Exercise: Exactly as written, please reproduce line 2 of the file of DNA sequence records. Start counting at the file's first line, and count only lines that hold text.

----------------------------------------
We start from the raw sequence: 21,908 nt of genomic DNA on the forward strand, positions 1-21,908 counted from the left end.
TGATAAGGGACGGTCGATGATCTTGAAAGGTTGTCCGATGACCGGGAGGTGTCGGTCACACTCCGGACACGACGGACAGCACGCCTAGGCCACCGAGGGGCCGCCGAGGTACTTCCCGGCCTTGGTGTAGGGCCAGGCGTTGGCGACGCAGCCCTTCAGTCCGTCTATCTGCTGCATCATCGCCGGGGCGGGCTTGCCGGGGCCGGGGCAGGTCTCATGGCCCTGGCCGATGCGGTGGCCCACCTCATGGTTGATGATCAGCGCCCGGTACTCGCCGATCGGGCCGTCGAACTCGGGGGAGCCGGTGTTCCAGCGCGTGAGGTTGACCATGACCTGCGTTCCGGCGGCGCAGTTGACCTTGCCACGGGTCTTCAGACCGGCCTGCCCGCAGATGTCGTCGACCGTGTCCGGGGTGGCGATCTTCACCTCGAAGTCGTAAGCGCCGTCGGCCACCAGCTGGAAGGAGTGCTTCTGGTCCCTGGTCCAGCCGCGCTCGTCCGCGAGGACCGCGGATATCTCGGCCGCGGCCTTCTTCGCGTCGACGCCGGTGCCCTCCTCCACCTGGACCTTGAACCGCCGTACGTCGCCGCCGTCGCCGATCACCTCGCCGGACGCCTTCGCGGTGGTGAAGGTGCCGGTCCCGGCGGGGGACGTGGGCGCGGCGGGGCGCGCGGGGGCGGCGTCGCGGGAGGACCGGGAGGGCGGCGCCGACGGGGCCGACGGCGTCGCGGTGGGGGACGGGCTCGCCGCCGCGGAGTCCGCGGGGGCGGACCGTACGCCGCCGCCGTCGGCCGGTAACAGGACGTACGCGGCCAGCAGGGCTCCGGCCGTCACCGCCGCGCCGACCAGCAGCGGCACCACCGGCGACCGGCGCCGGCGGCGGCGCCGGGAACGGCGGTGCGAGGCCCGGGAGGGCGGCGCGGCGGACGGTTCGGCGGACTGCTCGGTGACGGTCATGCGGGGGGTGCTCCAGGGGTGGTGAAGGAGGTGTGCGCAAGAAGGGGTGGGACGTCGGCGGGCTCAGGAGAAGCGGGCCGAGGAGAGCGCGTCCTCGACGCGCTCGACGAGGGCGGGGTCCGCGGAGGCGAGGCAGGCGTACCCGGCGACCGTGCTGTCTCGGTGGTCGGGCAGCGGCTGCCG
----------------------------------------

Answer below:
TGATAAGGGACGGTCGATGATCTTGAAAGGTTGTCCGATGACCGGGAGGTGTCGGTCACACTCCGGACACGACGGACAGCACGCCTAGGCCACCGAGGGGCCGCCGAGGTACTTCCCGGCCTTGGTGTAGGGCCAGGCGTTGGCGACGCAGCCCTTCAGTCCGTCTATCTGCTGCATCATCGCCGGGGCGGGCTTGCCGGGGCCGGGGCAGGTCTCATGGCCCTGGCCGATGCGGTGGCCCACCTCATGGTTGATGATCAGCGCCCGGTACTCGCCGATCGGGCCGTCGAACTCGGGGGAGCCGGTGTTCCAGCGCGTGAGGTTGACCATGACCTGCGTTCCGGCGGCGCAGTTGACCTTGCCACGGGTCTTCAGACCGGCCTGCCCGCAGATGTCGTCGACCGTGTCCGGGGTGGCGATCTTCACCTCGAAGTCGTAAGCGCCGTCGGCCACCAGCTGGAAGGAGTGCTTCTGGTCCCTGGTCCAGCCGCGCTCGTCCGCGAGGACCGCGGATATCTCGGCCGCGGCCTTCTTCGCGTCGACGCCGGTGCCCTCCTCCACCTGGACCTTGAACCGCCGTACGTCGCCGCCGTCGCCGATCACCTCGCCGGACGCCTTCGCGGTGGTGAAGGTGCCGGTCCCGGCGGGGGACGTGGGCGCGGCGGGGCGCGCGGGGGCGGCGTCGCGGGAGGACCGGGAGGGCGGCGCCGACGGGGCCGACGGCGTCGCGGTGGGGGACGGGCTCGCCGCCGCGGAGTCCGCGGGGGCGGACCGTACGCCGCCGCCGTCGGCCGGTAACAGGACGTACGCGGCCAGCAGGGCTCCGGCCGTCACCGCCGCGCCGACCAGCAGCGGCACCACCGGCGACCGGCGCCGGCGGCGGCGCCGGGAACGGCGGTGCGAGGCCCGGGAGGGCGGCGCGGCGGACGGTTCGGCGGACTGCTCGGTGACGGTCATGCGGGGGGTGCTCCAGGGGTGGTGAAGGAGGTGTGCGCAAGAAGGGGTGGGACGTCGGCGGGCTCAGGAGAAGCGGGCCGAGGAGAGCGCGTCCTCGACGCGCTCGACGAGGGCGGGGTCCGCGGAGGCGAGGCAGGCGTACCCGGCGACCGTGCTGTCTCGGTGGTCGGGCAGCGGCTGCCG